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Old 01-31-2007, 06:47 PM
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A place where people vanish
Tuesday, January 30, 2007
Men have been vanishing into the outback void around Tennant Creek. Police are damping down talk of a serial killer but there are rising fears in this post-Falconio world. Paul Toohey reports.
Three men, all of them white, all travelling alone, simply evaporate from Northern Territory highways, in roughly the same area, in the past nine months. In each case, they leave behind motor vehicles and possessions. At a glance, there's a common thread. But police refuse to talk in terms of a serial killer and are not linking the disappearances.

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This is a place where people vanish. Peter Falconio is the standout example, although some vanish by choice. Think of Keith Murdoch, infamous for becoming the first All Black to be kicked off a tour. It was Wales, 1972, and Murdoch had been pub-brawling. Either ashamed, or angered by his harsh treatment, he abandoned New Zealand but turned up years later, in 2001, in Tennant Creek, where he was called to a coronial inquiry to answer questions about the death of a young Aboriginal man who'd been left for dead down an open-cut mine.

Murdoch was never implicated by the coroner, but he didn't like the attention, refusing to talk to journalists who were desperate for him to tell the story of his missing years. And then he vanished again.

In April last year, a Toyota Camry belonging to Perth man Brett McGillivray, 26, was found abandoned in a truck bay at Attack Creek, 80km north of Tennant Creek. The keys were still in the ignition. Ground and air searches revealed no trace.

On November 26, New Zealand man Jamie Herdman, 26, was at the Hi-Way Inn, 400km north of Tennant Creek. He appears to have abandoned his vehicle, leaving personal possessions. No one at the inn remembers seeing Herdman, even though his dreadlocks might have marked him as noticeable, as would his white van, which was decorated in landscape art by an Aboriginal mate from Broome.

An off-duty policeman reported seeing Herdman hitching 500m south of the Hi-Way Inn, on Sunday, November 26, but Herdman's dad says there's now doubt about this. Jamie's keycard was last used at the Hi-Way Inn on that same day.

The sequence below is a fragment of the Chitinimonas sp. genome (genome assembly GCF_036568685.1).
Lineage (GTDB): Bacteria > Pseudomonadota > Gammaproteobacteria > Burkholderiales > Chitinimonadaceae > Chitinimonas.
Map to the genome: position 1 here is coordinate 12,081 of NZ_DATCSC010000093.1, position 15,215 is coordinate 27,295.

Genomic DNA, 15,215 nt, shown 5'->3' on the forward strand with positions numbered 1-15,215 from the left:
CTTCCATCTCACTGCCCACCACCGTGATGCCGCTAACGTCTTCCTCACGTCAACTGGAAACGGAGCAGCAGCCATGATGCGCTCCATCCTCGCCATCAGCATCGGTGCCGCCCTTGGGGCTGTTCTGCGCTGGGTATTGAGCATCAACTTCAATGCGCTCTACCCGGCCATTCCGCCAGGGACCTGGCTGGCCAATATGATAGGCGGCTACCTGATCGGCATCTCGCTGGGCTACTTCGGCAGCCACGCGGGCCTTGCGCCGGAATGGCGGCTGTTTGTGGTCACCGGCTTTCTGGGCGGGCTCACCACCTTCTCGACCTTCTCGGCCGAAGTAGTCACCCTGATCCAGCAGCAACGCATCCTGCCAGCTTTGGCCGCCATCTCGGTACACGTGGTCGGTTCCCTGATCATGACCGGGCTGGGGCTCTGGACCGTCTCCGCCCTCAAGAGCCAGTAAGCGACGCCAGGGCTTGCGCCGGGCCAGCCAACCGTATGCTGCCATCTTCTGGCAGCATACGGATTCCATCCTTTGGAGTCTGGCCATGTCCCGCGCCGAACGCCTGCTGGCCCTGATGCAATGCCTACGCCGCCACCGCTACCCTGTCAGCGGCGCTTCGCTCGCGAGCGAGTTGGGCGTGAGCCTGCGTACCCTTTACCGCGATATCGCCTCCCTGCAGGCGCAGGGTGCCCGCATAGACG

Then, on January 21, Oswald Orman, 37, from Queensland, set off hitching from the Barkly Homestead, on the Barkly Highway, 200km east of Tennant Creek. He hasn't been seen since. For a few hours, Territory media were on the verge of reporting that a serial killer was at work. But Orman's strange behaviour gave us all a cold shower.

Orman arrived at the Barkly Homestead on Tuesday, January 16, in a white Datsun ute. He parked in an area reserved for coaches and began dismantling his car. Asked to move, he declared he was starving and was given $50 by the roadhouse manager.

Orman, a sufferer from schizophrenia and known to Queensland institutions, stayed where he was, pulling apart the motor and arranging the parts neatly - fanatically so - on a table. He pulled off the doors. Someone wondered, ruefully but not cruelly, whether he was looking for the CIA listening device. Then Orman took off, heading east on foot towards the Queensland border. Orman's backpack was then found at a rest stop 50km east of the roadhouse. But no Orman.

The case of Stan Dobias, 60, who also disappeared from Attack Creek, on September 9, 2005, is not described in the same breath. Dobias was suffering from Alzheimer's. He was a caretaker at the Attack Creek gravel pits and had gone to lock a gate and has not been seen since. It is widely accepted that he became confused, wandered, and perished.